Tea snobbery revisited

You all know that I like my tea. Well, guess who else was in the tea club long before I was a speck of poppy seed in my great-great-great grandmother’s kolache? ENGLAND. Shocking, I know.

From this spectacular AskMe thread, I got to this:

A Nice Cup of Tea, by George Orwell

Obligatory teeny excerpt:

“All true tea lovers not only like their tea strong, but like it a little stronger with each year that passes — a fact which is recognized in the extra ration issued to old-age pensioners.”


“Lastly, tea — unless one is drinking it in the Russian style — should be drunk without sugar. I know very well that I am in a minority here. But still, how can you call yourself a true tealover if you destroy the flavour of your tea by putting sugar in it? It would be equally reasonable to put in pepper or salt. Tea is meant to be bitter, just as beer is meant to be bitter.”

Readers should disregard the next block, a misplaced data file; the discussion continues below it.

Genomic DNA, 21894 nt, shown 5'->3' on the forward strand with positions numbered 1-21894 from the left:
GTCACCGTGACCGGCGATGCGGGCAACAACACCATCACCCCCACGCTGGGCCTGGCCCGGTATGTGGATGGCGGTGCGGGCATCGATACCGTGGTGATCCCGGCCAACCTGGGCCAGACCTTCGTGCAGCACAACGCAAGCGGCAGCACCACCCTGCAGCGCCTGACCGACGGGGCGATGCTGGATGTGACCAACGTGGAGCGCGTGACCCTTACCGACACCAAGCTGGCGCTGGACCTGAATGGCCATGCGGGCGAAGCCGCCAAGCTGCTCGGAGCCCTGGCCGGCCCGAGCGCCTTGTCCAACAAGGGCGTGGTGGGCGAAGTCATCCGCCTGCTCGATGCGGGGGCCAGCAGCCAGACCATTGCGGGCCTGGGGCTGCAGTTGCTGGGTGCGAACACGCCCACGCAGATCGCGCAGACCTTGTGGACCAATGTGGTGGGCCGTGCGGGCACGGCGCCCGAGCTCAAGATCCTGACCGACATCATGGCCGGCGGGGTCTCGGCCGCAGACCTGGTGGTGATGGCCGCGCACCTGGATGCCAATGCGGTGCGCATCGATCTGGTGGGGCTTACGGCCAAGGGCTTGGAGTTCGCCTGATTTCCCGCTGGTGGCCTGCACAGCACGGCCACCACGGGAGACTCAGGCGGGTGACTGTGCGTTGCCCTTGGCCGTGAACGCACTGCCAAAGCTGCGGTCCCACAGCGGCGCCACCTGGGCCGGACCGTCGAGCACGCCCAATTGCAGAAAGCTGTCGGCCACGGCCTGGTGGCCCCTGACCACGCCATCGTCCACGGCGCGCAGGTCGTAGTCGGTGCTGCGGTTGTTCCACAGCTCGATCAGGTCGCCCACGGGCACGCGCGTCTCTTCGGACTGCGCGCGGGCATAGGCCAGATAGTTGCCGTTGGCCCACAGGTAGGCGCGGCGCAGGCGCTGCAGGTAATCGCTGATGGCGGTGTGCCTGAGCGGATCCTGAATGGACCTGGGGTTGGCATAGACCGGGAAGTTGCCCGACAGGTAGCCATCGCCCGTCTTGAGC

Hee. That’s why I put honey in my tea, George! Honey makes the tea like mead. Which you probably do not/did not like.

Also. In case you were wondering, this, apparently, is a breakfast teacup:

Burleigh Pottery calico cup

Thank you, Mister Orwell. And thank you, England.

(image credit: Branch of the National Union of Journalists (BNUJ)/wiki.)

EDIT TO SAY/ETA: I have tested the Orwellian method and I am now extremely hopped up on the weaker amount of caffeine found in tea. What a servant of the Empire.


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